Cold peace better than nothing
Part 2 of analysis: A few Israeli concessions, gestures to Abbas enough to jumpstart peace talks
lack of faith in Netanyahu
is justified. For example, Fayyad recently asked for some 4,000 Kalashnikov rifles for his security forces. Israel
approved the request and it was agreed that Jordan
would deliver the rifles. Jordan turned to Russia, which agreed to supply them. But then Israel began dragging its feet, and has apparently continued doing so to this day.
The same goes for the group of about 160 Palestinian prisoners who have been held by Israel since the pre-Oslo era. Netanyahu has promised to release them on several occasions as a gesture of good will to Abbas. He has yet to make good on this promise.
Sources who are familiar with the relations between Netanyahu and Abbas estimate that this lack of trust can be resolved with intense mediation efforts supported by Washington. In any case, it is worth a try. Any attempt to jumpstart the peace process will also boost Israel's image in the international arena and can be used to promote other Israeli interests related to the campaign against Iran's
The claim that the Palestinians will not dare launch a third intifada
does not hold water either. Several top IDF
and Shin Bet officials contend that this initifada has already been launched over the past few weeks amid the deterioration of the economic situation in the West Bank. Such an intifada may carry even more severe repercussions than the first two uprisings in light of the fact that Mubarak does not rule Egypt
anymore. It is safe to assume that if the IDF will do what it must in order to quash the intifada, the Muslim Brotherhood in Egypt will jump at the opportunity and cancel the peace treaty; either that or the street will force the Egyptian leadership to annul the agreement. Jordan will have no choice but to follow suit.
True, the Palestinian Authority is riddled with corruption; it funds Hamas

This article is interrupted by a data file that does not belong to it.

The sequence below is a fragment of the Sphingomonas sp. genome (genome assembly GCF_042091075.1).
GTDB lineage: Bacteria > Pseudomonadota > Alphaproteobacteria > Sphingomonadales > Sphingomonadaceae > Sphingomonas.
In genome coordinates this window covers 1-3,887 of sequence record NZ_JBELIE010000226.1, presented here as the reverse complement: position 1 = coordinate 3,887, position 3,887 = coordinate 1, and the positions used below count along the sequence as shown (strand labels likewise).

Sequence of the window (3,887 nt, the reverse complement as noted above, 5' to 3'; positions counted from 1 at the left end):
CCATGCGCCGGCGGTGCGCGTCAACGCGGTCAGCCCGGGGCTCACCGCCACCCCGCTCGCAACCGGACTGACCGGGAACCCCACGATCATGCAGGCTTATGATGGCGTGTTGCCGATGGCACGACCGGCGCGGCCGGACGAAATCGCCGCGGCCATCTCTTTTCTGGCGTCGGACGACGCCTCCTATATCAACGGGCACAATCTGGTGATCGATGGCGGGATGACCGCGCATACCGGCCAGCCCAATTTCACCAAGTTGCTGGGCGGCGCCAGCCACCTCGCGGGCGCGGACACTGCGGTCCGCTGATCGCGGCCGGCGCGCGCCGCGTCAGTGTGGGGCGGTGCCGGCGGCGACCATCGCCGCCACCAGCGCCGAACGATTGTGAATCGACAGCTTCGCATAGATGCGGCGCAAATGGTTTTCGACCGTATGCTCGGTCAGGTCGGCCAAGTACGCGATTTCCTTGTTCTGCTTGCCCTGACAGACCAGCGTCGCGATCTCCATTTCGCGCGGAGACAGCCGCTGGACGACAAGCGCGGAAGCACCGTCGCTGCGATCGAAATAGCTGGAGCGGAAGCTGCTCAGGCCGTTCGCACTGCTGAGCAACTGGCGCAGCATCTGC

in Gaza and compensates released prisoners and families of "shahids (martyrs)." But when it comes to the Palestinian issue, Israel must be smart, and justice will eventually prevail.
The current situation proves that Israel must detach itself from the Palestinians and stop shouldering their economic and moral burden. Israelis who deal with the PA on a daily basis say the Jewish state is sitting on a volcano; the same volcano which claimed more than 1,000 Jewish lives not so many years ago.
Undoubtedly, a situation whereby we have an agreement with an independent Palestinian entity in Judea and Samaria is preferable to a situation in which we are directly responsible for the Palestinians' livelihood and bear the brunt of their religious fervor.
Even a "cold" and fragile peace, such as the one that exists between Israel and Egypt, is preferable to having direct control over the Palestinians. And it would certainly be better than our twisted relationship with the Hamas government in Gaza, which was established after we unilaterally withdrew from Gaza without an agreement.
It is better to deal with a sovereign political entity which could be pressured by the international community than to be fully or partially responsible for the Palestinian population. Therefore, it is no wonder that rumors are circulating within Israel's political establishment regarding the beginning of low-level direct talks with Hamas focusing on the military and diplomatic aspects of any future agreement.
The claim that Jews will never be a minority in Israel even if the territories are annexed because the birth rate in the Palestinian territories is declining should also be examined thoroughly, because if it is proven false, well, we're screwed. Then we will no longer be a free nation in our land but a minority, like the whites in South Africa.
The Israeli government's argument regarding the inability to reach an agreement as long as there are two separate Palestinian entities can also be refuted relatively easily. Jerusalem can sign an interim agreement or an agreement of principles with Abbas which will also apply to Gaza when the time comes.
Israel's leaders are receiving clear signals that the peace process can be renewed at the price of gestures and concessions that are considered reasonable by Netanyahu, and perhaps even Foreign Minister Avigdor Lieberman.
There are also signs that Israel and the PA can reach an agreement that would extract the Jewish state from its isolation in the international arena and help it garner support for the campaign against a nuclear Iran. But first Israel must awaken from the illusion, which sanctifies the status quo while threatening our existence as a Jewish and democratic state. This new concept may also result in another bloodbath.
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